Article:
By Curt Yeomans
The Clayton County Board of Education will discuss Corrective Superintendent John Thompson's contract tonight, but the conversation will take place in executive session -- away from the public's ears.
The board will gather this evening for a work session at 6:30 p.m., at the school system's Central Administration Complex in Jonesboro. Although not listed on the agenda, board Chairperson Alieka Anderson said board members would review Thompson's contract in executive session. "We're going to be dealing with the contract in executive session, since it's a confidential, personnel matter," said Anderson.
Thompson's contract is a hurdle which the school system must overcome to regain its accreditation. The Southern Association of Colleges and Schools (SACS) revoked the accreditation at the beginning of the month, after the school system met only one of nine mandates for improvement. Thompson's contract presented problems with meeting two mandates. The SACS review team said the "unusual powers" granted to Thompson, including bypassing the school board on certain issues, was a sign that a fully functioning governing board did not exist in Clayton County.
Another mandate was the hiring of a permanent superintendent. Thompson's contract refers to him as a "corrective action superintendent."
On Sept. 22, Thompson told the board he will give up all of his "unusual powers" in a new version of the contract, which was to be presented to the board tonight. He also said he enjoyed being Clayton County's superintendent, and wanted to remain the school system's leader for the foreseeable future.
"I want to stay here as long as the community [and the school board] will have me, and as long as I am still doing a good job," Thompson said afterward.
On Friday, Thompson could not be reached for comment. He may have to fight for his position, however. Board member Michael King has said he will introduce a resolution asking the board to remove Thompson from office, and make Gloria Duncan the interim superintendent again, while board members do a national search for a permanent superintendent. Duncan was interim superintendent from July 2007 to April 2008.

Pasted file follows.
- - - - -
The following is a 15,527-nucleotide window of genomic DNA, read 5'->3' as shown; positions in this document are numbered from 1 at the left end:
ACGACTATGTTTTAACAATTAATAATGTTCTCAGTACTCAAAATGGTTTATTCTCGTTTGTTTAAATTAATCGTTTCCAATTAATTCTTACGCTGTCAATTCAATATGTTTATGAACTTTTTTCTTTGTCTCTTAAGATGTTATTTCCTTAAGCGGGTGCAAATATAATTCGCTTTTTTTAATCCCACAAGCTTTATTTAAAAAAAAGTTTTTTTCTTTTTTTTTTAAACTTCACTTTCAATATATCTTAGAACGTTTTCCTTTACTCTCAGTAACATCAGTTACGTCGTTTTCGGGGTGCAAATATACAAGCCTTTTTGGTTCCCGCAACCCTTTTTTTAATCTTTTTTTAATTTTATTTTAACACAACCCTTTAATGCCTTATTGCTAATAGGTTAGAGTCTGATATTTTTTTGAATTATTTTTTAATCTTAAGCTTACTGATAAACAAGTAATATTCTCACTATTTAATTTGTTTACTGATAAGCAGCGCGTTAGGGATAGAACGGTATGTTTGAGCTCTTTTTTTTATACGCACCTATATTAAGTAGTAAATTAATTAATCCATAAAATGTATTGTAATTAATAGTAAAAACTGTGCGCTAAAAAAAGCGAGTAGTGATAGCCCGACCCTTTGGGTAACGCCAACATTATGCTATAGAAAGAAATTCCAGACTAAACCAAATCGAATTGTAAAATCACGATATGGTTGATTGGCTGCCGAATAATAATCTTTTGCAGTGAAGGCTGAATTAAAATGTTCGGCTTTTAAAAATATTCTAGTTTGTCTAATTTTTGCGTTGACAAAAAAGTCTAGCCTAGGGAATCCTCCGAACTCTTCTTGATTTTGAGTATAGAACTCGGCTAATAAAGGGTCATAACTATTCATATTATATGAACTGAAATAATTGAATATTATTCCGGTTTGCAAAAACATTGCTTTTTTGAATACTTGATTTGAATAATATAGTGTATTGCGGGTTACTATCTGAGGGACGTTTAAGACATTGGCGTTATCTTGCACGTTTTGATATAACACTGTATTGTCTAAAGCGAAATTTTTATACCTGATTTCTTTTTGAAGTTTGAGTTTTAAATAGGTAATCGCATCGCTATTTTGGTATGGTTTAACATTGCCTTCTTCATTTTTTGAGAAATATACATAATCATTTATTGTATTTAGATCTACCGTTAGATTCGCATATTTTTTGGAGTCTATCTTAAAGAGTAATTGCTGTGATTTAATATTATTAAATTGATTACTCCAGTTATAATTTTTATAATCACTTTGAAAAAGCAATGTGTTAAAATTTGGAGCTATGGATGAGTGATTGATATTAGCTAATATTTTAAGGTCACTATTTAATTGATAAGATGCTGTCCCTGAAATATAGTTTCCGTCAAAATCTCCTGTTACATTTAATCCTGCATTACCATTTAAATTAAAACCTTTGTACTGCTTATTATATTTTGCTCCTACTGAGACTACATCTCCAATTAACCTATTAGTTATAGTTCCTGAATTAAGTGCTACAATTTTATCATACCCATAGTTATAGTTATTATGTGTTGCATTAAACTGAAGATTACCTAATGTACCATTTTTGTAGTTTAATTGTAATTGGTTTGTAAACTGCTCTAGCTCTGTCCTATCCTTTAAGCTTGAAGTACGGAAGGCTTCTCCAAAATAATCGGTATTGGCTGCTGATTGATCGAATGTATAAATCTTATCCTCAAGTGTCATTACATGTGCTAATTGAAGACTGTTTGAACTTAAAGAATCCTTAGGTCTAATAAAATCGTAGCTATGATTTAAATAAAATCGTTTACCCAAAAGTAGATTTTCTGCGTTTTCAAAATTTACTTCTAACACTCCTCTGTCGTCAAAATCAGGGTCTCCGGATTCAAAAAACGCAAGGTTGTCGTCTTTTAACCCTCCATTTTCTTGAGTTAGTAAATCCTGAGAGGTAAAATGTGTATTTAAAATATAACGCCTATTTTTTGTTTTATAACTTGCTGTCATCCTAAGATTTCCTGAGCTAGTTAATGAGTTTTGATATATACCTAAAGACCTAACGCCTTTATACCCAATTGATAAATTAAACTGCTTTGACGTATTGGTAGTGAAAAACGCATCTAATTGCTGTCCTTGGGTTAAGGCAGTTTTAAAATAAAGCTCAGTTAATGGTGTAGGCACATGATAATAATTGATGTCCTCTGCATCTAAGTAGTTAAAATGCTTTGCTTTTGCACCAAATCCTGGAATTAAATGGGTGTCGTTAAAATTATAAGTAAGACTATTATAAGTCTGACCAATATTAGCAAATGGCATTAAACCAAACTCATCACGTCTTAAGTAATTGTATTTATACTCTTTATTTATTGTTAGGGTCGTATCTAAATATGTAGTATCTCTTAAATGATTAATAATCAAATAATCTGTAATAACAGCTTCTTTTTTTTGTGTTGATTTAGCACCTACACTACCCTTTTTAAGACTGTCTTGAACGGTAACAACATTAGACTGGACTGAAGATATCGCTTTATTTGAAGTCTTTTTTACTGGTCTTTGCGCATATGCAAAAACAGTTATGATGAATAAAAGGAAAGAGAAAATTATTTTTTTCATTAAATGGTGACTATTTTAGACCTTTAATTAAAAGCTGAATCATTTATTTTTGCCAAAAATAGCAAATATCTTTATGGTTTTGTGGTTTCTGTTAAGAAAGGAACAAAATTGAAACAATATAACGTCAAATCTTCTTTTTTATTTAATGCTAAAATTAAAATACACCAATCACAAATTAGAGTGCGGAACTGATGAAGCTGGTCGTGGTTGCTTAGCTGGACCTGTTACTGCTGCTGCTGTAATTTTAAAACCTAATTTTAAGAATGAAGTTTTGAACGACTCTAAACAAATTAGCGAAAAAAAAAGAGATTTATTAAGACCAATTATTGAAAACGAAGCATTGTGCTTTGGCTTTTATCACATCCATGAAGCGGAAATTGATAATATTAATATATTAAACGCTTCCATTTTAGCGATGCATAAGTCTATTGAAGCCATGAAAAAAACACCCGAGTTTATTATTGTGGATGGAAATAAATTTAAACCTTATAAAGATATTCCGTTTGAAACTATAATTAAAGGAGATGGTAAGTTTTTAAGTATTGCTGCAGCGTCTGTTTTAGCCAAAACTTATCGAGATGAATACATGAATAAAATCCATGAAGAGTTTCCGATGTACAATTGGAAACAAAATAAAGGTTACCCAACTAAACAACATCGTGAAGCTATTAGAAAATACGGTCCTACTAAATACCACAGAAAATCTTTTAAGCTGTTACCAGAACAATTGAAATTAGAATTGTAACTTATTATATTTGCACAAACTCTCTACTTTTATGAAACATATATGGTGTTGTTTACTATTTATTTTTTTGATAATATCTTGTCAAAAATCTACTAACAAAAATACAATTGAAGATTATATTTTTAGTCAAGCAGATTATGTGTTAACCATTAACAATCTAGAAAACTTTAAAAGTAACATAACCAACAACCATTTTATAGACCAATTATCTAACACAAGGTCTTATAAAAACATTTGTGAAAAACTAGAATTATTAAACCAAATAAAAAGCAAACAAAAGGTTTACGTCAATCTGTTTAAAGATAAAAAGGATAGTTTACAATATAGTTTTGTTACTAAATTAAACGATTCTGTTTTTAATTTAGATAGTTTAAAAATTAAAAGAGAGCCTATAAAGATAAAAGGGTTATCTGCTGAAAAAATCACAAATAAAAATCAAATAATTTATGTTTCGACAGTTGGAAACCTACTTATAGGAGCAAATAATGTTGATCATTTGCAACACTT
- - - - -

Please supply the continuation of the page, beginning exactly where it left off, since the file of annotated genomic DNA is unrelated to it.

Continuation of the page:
King said the board's top priority should be conducting "a professional search for a permanent superintendent." The board will not vote on the resolution until October. He was also against discussing Thompson's contract behind closed doors, because "it's something that has been out there for public consideration."
The school board also will be asked to punish one of its own tonight for misconduct, but school system officials will not identify which board member. During the meeting, Julie Lewis, the school system's legal counsel will propose a resolution of censure for a board member.
Earlier this month, the school system accused King of violating six board policies when he ran an advertisement for a called board meeting in the Clayton News Daily without going through the board's required processes. King said on Friday he was not familiar with the censure resolution.
Anderson could not say whether King was the board member to be censured, because Lewis instructed board members not to discuss the issue.
Lewis did not respond to three calls to her cell phone, or an e-mail on Friday.
The proposed censure resolution stands out because the board failed to act on requests to punish two board members earlier this year. In May, former board member David Ashe asked the board to issue sanctions against him for berating a journalist before a board meeting.
Meanwhile, former board Chairman Eddie White asked the board to issue sanctions against former board member Sandra Scott for distributing allegedly inappropriate information to other board members during an executive session. The board did not sanction Ashe or Scott.
Other items on the agenda include an update on the Geographic Information Systems, which are being used to track school attendance; a request for a digital billboard to promote positive school system news; an update on graduation plans for the Class of 2009; an item dealing with band uniforms, and a tax anticipation note.
Deputy Superintendent Judith Simmons will give an update on the forensic audit, which was done earlier this year to help fulfill one of the nine mandates for improvement from SACS.